US 3312400 A
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April 4, 1967 /6`1 t l v v I L .J. F. CLEARMAN POP-UP SPRINKLER HAVING A ROTATING HEAD Filed sept. 15, 1964 i En R\ United States Patent 3,312,400 POP-UI SPLER HAVING A ROTATING HEAD Jack F. Clearman, 5890 Hohe Lane, White Bear Township, Ramsey County, Minn. 55110 Filed Sept. 15, 1964, Ser. No. 396,575 4 Claims. (Cl. 239-206) This invention yrelates to sprinklers, especially those having heads which are extended when in use and retracted when inactive. The invention is particularly useful for underground lawn sprinkling installations.
The broad concept of a sprinkler having a head which is raised by the fluid supplied to it is extremely old; in fact, an entire subclass of paten-ts is specifically concerne-d Iwith this feature. Although some extremely ingenious devices have been disclosed, none has ever attained widespread commercial acceptance with the general homeowning public, at least so far as I am aware. I believe that this fact is directly attributable to a basic weakness which is common t-o almost all such devices.
Most sprinkling heads operate on the principle of dividing a stream of water into numerous fine streamlets by forcing it, while under pressure, through a, perforated head of some sort. When it is desire-d to elevate such a head by means of the water supplied to it, it is typical to employ a pair of telescoping tubes, one of which remains xed while the other, carrying the sprinkling head, slides upward. Because the Water is under pressure, it is imperative that the seal between the tubes be snug to avoid seepage and decreased eiiciency. Making a tight seal requires careful machining of parts; even so, there is |a pronounced tendency for t-he tubes to bind and either Ifail to elevate the head when the water is turned on or fail to allow the head to fall when the water is turned olf. Sand and dirt often contact the exposed extended tube, further complicating the problem by causing scratching and scarring.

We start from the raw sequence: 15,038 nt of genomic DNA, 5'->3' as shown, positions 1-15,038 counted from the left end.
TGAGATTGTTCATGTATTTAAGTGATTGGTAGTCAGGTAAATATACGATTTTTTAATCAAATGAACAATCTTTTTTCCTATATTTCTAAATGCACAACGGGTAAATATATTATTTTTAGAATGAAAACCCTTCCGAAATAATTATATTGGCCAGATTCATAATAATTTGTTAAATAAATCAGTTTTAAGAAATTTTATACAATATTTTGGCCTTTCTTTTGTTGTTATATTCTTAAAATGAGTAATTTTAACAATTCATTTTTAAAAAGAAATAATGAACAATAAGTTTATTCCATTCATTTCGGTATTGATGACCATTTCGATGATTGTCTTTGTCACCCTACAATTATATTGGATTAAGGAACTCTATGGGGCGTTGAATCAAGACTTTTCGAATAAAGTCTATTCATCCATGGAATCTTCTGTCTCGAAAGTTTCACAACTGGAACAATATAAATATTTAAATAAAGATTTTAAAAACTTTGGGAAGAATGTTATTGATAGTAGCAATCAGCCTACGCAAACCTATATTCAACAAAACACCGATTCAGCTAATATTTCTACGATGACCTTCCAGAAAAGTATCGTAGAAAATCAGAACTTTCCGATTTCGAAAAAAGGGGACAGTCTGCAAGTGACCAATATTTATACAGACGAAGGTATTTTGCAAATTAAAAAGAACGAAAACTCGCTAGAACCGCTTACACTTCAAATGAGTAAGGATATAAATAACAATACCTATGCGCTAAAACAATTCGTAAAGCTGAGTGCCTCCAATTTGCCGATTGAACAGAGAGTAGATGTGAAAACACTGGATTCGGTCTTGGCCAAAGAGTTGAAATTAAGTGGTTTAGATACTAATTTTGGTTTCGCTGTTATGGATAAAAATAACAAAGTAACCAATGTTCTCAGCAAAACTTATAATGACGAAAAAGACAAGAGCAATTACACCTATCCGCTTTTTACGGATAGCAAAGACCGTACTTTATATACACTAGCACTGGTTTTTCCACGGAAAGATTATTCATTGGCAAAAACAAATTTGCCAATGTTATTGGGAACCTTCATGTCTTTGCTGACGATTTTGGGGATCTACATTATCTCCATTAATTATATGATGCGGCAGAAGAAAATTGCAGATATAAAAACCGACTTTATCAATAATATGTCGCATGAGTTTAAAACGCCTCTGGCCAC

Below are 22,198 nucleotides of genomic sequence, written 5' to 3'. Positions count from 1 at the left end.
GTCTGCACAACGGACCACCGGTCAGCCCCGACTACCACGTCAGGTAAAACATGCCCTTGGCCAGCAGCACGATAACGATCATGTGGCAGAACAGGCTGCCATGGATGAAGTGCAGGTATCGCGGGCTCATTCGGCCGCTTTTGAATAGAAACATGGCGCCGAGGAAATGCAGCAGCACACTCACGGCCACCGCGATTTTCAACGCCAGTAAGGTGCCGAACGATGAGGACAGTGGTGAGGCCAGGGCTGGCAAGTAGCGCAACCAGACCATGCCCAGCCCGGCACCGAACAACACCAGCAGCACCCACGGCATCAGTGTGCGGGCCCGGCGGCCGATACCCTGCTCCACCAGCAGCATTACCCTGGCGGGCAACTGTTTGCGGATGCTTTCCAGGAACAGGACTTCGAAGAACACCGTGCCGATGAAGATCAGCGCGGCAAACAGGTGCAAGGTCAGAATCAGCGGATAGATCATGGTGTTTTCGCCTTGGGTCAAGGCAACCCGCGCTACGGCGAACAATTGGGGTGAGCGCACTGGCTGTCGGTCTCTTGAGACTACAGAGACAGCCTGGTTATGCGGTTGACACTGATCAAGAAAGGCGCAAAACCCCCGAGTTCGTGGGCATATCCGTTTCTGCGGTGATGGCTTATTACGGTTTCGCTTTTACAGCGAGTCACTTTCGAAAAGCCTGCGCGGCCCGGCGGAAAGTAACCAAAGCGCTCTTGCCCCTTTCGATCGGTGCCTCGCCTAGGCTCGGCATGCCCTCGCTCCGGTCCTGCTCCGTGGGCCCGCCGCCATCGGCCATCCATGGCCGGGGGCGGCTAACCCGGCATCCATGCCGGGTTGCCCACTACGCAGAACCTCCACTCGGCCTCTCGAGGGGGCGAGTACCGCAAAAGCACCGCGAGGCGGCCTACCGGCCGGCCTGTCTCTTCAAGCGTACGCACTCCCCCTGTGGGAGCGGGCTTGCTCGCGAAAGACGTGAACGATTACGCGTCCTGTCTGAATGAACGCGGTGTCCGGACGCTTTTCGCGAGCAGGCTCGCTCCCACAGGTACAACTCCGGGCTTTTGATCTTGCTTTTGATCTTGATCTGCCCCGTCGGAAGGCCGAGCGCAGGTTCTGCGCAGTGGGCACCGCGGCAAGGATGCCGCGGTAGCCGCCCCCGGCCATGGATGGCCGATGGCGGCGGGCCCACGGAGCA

I have now devised an elevating sprinkler which overcomes the defects inherent in all the prior art devices of which I am aware. My sprinkler does not require carefully machined parts; in fact, I generally prefer to use a substantial number of molded plastic parts, which are inexpensive and light weight. There is litt-le or no wear, and there are no seals in the elevating portion o-f the apparatus. There are no holes to clog and reduce the efiicien-cy of the sprinkler, The device is simple to install and it is extremely easy to replace one sprinkler head with another of a different size, range, or directional character.